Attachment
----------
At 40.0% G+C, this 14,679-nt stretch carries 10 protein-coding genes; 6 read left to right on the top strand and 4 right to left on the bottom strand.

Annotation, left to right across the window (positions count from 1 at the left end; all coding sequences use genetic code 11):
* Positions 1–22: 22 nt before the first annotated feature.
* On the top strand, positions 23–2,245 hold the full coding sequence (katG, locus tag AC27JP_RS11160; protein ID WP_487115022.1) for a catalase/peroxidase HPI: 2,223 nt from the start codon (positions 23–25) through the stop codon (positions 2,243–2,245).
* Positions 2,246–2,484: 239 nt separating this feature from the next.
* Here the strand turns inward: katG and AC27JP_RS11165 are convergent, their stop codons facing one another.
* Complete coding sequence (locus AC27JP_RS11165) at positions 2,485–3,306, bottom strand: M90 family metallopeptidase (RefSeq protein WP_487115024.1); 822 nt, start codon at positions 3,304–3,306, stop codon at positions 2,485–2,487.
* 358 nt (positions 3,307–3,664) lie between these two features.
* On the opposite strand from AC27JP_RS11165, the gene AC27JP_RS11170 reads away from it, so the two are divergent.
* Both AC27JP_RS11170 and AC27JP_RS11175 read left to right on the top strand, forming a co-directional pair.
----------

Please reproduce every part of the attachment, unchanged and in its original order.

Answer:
At 40.0% G+C, this 14,679-nt stretch carries 10 protein-coding genes; 6 read left to right on the top strand and 4 right to left on the bottom strand.

Annotation, left to right across the window (positions count from 1 at the left end; all coding sequences use genetic code 11):
* Positions 1–22: 22 nt before the first annotated feature.
* On the top strand, positions 23–2,245 hold the full coding sequence (katG, locus tag AC27JP_RS11160; protein ID WP_487115022.1) for a catalase/peroxidase HPI: 2,223 nt from the start codon (positions 23–25) through the stop codon (positions 2,243–2,245).
* Positions 2,246–2,484: 239 nt separating this feature from the next.
* Here the strand turns inward: katG and AC27JP_RS11165 are convergent, their stop codons facing one another.
* Complete coding sequence (locus AC27JP_RS11165) at positions 2,485–3,306, bottom strand: M90 family metallopeptidase (RefSeq protein WP_487115024.1); 822 nt, start codon at positions 3,304–3,306, stop codon at positions 2,485–2,487.
* 358 nt (positions 3,307–3,664) lie between these two features.
* On the opposite strand from AC27JP_RS11165, the gene AC27JP_RS11170 reads away from it, so the two are divergent.
* Both AC27JP_RS11170 and AC27JP_RS11175 read left to right on the top strand, forming a co-directional pair.